Heather Wiltse

B/W Heather WiltseAssociate Professor
E-mail: heather.wiltse@umu.se
Phone: +46 90-786 88 39
Skype: hrwiltse
Blog: http://heatherwiltse.me/blog/


I am from the United States and grew up in the American midwest. After a Bachelor's degree in psychology and Master's degree in human-computer interaction (HCI), I completed a PhD in Informatics at Indiana University with a concentration in (design-oriented) HCI under the supervision of Erik Stolterman in 2013. I came to the Umeå Institute of Design as a Postdoctoral Research Fellow in the fall of 2013 and started as Assistant Professor at the beginning of 2015.

What I do at UID

Research is the main focus of my position as Associate Professor.


My roles at UID thus far have been dedicated to resarch rather than teaching. However, in my previous position at Indiana University I both assisted with and was responsible for a number of undergraduate Informatics courses, including ones in Social Informatics and New Media Arts and Technology.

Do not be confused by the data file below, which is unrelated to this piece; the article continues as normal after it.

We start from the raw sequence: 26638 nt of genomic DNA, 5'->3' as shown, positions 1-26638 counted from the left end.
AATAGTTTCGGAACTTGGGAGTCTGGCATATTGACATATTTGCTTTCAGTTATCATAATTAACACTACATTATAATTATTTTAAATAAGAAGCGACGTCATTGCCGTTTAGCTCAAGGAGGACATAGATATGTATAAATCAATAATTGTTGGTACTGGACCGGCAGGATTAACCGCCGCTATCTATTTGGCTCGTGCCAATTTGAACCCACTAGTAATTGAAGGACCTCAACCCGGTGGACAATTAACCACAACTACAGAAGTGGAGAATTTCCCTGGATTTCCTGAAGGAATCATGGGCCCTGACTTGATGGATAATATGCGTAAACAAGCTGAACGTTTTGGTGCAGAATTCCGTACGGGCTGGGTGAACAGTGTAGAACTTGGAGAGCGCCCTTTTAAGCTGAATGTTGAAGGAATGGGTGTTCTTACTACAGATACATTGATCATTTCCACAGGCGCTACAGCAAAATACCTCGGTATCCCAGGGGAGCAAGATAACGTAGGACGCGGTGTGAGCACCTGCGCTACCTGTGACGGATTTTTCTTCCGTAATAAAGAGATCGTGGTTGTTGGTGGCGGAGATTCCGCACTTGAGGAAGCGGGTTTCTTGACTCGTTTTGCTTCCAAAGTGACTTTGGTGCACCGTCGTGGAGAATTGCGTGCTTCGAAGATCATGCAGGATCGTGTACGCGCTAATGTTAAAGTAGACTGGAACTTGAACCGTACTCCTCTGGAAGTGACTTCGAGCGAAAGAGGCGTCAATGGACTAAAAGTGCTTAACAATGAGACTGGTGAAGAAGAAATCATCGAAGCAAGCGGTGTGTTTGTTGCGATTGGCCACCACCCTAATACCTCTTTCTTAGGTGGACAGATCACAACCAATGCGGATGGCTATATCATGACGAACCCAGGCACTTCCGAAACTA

In my research I am concerned with the character of (especially digital) designed things and the roles that they play in experience and society. I have focused in particular on how digital technologies mediate engagement with the world by making activities visible, a project informed by philosophy of technology (especially postphenomenology), science and technology studies (STS), and design. I am currently working on projects related to understanding how (designed) things have changed, in that we are now surrounded by digitally-enabled things that are often dynamically assembled in different ways over time and across contexts and users, and that have capabilities that are defined by the digital infrastructures to which they connect more than by their properties as physical objects. This shift from stable, self-contained objects to more fluid assemblages entails significant implications for design and use, and requires rather different conceptual and analytic approaches that I am working on developing.

Talk to me about

-Critical perspectives on (especially digital) technologies
-Technology and experience
-Design theory
-Philosophy of technology



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